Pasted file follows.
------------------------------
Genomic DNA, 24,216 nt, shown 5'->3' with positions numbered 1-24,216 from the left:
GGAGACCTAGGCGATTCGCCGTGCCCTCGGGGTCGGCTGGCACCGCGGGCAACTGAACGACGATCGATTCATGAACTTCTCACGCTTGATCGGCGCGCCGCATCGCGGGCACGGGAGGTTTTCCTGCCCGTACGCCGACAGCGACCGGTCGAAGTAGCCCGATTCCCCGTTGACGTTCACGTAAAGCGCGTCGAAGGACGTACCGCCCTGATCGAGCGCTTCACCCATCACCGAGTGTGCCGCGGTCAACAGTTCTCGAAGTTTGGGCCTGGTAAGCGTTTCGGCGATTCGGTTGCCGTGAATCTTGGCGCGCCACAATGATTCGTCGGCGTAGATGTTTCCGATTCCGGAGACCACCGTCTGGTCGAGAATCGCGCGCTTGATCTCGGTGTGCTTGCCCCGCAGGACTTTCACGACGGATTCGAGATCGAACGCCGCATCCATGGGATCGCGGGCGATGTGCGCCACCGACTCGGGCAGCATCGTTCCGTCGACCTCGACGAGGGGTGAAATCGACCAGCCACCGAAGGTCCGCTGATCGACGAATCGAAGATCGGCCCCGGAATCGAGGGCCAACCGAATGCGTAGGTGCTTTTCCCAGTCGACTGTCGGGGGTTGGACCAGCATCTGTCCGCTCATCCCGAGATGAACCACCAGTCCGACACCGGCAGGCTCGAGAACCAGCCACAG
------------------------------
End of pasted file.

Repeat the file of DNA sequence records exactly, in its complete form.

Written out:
Genomic DNA, 24,216 nt, shown 5'->3' with positions numbered 1-24,216 from the left:
GGAGACCTAGGCGATTCGCCGTGCCCTCGGGGTCGGCTGGCACCGCGGGCAACTGAACGACGATCGATTCATGAACTTCTCACGCTTGATCGGCGCGCCGCATCGCGGGCACGGGAGGTTTTCCTGCCCGTACGCCGACAGCGACCGGTCGAAGTAGCCCGATTCCCCGTTGACGTTCACGTAAAGCGCGTCGAAGGACGTACCGCCCTGATCGAGCGCTTCACCCATCACCGAGTGTGCCGCGGTCAACAGTTCTCGAAGTTTGGGCCTGGTAAGCGTTTCGGCGATTCGGTTGCCGTGAATCTTGGCGCGCCACAATGATTCGTCGGCGTAGATGTTTCCGATTCCGGAGACCACCGTCTGGTCGAGAATCGCGCGCTTGATCTCGGTGTGCTTGCCCCGCAGGACTTTCACGACGGATTCGAGATCGAACGCCGCATCCATGGGATCGCGGGCGATGTGCGCCACCGACTCGGGCAGCATCGTTCCGTCGACCTCGACGAGGGGTGAAATCGACCAGCCACCGAAGGTCCGCTGATCGACGAATCGAAGATCGGCCCCGGAATCGAGGGCCAACCGAATGCGTAGGTGCTTTTCCCAGTCGACTGTCGGGGGTTGGACCAGCATCTGTCCGCTCATCCCGAGATGAACCACCAGTCCGACACCGGCAGGCTCGAGAACCAGCCACAG